Differential effects of halothane and sevoflurane on hypoxia-induced intracellular calcium transients of neonatal rat carotid body type I cells.
Pandit JJ., Buckler KJ.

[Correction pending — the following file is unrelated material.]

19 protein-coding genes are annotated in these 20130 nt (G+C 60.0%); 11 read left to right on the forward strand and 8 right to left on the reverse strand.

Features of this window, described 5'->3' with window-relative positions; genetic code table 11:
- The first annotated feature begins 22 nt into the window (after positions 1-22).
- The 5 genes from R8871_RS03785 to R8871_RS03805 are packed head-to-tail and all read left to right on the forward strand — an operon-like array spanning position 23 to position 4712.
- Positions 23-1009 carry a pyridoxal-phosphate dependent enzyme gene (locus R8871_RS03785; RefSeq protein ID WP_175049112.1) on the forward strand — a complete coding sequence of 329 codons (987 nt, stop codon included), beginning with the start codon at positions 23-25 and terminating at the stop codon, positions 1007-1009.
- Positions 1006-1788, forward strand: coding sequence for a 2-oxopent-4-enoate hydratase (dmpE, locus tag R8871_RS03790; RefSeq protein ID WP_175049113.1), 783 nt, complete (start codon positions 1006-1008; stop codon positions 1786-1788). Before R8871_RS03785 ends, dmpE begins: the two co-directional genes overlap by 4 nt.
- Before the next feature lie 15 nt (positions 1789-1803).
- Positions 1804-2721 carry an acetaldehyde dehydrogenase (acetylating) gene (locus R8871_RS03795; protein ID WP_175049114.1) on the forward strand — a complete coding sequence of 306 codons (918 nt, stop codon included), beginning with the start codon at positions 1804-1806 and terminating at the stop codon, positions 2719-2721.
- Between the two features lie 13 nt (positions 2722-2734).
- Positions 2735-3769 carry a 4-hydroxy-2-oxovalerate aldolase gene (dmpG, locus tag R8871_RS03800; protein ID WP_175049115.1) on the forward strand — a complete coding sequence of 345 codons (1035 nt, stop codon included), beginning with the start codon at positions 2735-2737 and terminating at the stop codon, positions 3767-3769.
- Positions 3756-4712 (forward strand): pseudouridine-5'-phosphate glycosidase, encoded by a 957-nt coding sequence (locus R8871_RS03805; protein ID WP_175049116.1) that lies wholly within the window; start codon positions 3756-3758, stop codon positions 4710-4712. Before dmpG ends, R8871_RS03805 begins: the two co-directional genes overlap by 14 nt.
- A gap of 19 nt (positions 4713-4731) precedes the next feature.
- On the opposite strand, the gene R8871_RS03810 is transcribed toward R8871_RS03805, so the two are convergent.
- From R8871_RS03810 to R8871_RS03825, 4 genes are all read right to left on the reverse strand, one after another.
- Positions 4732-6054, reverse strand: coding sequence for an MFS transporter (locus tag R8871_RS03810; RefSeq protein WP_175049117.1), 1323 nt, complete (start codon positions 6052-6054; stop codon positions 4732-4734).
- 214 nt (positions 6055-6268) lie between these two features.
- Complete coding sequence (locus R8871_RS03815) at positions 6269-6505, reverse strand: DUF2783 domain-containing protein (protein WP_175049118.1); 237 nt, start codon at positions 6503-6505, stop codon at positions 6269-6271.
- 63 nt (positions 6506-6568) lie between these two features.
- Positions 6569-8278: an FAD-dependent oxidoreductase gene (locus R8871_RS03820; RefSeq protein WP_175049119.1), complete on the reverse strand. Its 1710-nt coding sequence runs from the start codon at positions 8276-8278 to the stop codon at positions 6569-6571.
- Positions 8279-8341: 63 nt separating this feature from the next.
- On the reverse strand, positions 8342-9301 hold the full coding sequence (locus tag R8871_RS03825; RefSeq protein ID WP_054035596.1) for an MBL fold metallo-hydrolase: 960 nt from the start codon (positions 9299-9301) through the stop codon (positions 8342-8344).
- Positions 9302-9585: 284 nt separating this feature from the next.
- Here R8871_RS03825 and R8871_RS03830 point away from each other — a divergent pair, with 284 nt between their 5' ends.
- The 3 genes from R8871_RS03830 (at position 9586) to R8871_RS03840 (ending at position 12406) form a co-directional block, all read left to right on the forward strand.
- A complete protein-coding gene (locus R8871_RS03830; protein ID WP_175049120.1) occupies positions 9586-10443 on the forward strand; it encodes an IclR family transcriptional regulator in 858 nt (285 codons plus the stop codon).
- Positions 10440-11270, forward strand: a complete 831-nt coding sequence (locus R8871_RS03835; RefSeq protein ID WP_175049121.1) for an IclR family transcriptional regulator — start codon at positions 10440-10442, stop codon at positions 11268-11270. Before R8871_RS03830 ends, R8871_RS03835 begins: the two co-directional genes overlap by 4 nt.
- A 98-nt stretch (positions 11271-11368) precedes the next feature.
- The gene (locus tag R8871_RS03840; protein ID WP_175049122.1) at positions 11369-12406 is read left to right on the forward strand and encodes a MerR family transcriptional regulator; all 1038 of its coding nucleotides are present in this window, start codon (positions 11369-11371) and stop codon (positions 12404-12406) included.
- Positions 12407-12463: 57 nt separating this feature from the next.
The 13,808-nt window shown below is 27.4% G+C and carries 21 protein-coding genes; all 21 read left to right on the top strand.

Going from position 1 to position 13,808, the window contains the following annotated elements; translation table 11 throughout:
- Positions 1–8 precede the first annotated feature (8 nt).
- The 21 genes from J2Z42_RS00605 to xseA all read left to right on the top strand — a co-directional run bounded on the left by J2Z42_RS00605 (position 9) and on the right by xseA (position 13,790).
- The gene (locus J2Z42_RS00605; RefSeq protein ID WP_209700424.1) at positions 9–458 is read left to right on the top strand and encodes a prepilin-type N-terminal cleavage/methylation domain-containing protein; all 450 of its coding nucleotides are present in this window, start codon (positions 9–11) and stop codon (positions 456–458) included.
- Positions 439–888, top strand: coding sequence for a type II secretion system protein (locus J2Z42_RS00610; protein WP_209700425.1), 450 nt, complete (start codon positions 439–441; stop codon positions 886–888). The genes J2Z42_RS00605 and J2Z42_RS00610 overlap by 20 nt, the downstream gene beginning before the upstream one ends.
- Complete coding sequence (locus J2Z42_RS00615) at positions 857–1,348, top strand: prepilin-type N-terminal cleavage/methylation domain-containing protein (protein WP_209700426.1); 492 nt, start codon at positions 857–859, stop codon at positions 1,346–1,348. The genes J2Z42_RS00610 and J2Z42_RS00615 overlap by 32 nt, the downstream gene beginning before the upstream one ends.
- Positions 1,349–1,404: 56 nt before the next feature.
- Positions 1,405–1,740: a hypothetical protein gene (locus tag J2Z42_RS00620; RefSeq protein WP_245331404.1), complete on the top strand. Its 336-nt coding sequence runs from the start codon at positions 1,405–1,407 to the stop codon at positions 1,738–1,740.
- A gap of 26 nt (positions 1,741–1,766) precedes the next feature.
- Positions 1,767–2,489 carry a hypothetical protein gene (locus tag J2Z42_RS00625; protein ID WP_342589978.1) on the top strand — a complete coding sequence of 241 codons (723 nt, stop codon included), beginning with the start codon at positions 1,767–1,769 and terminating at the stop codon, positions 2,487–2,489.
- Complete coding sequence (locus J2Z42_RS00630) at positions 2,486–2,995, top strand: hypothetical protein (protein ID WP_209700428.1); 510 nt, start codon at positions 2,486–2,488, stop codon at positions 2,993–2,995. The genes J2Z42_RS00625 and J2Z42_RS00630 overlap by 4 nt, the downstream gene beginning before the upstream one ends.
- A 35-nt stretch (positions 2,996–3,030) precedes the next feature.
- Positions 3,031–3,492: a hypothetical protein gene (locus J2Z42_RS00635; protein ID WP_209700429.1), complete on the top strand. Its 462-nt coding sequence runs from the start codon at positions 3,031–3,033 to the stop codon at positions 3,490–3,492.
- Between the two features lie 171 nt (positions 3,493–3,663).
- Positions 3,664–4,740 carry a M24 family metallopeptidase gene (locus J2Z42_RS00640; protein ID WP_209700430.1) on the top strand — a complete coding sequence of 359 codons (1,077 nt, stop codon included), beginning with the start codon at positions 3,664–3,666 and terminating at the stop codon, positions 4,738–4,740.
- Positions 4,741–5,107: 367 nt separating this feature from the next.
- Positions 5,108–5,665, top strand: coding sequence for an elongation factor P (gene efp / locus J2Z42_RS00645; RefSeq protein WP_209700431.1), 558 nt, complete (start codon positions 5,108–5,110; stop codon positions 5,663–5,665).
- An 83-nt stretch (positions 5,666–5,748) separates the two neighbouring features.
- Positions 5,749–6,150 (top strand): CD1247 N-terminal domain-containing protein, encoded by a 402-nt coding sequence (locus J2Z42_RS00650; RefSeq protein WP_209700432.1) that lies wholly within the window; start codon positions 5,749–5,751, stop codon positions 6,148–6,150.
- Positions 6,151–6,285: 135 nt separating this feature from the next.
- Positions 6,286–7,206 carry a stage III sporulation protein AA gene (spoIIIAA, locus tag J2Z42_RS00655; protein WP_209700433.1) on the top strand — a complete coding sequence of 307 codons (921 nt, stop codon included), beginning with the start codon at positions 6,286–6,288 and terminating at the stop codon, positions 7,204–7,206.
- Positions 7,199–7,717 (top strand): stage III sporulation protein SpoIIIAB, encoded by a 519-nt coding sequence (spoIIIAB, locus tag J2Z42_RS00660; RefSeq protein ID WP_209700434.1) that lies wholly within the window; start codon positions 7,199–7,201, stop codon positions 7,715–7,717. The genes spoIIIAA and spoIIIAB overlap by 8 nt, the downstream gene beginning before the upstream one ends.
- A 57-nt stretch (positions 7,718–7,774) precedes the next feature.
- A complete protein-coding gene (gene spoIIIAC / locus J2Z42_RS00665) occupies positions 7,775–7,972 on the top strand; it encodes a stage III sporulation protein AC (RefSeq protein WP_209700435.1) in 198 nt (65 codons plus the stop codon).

BACKGROUND: The purpose of this study was to investigate the effects of halothane and sevoflurane on the magnitude of the increase in intracellular calcium with hypoxia in carotid body type I (glomus) cells. We wished to ascertain if the effects of these agents in single cells paralleled their known effects on the human hypoxic ventilatory response, where halothane depresses this response more than does sevoflurane. METHODS: We studied single glomus cells from neonatal rat carotid bodies. Halothane and sevoflurane were administered in concentrations ranging from 0.18 to 1.45 and 0.1 to 2 minimum alveolar concentration (MAC), respectively (rat values). The intracellular calcium response to a approximately 90 s period of hypoxia was measured using indo-1 dye. We also assessed if these agents influenced the calcium response to exposure to potassium 100 mM. RESULTS: Halothane depressed the increase in intracellular calcium with hypoxia more than did sevoflurane (P=0.036). Although halothane was depressive at all concentrations tested, sevoflurane depressed the calcium response only at 2 MAC. Both agents also depressed the calcium response to elevated extracellular potassium-halothane more so than sevoflurane (P=0.004). CONCLUSIONS: The actions of the agents in single cells reflect their known influence on human hypoxic ventilatory response, consistent with the notion that the cellular process underlies the whole-body effect. The responses to elevated extracellular potassium, which depolarizes the cell membrane, indicate that (in addition to molecular mechanisms previously proposed), voltage-activated calcium channels may also be involved in the anaesthetic effect.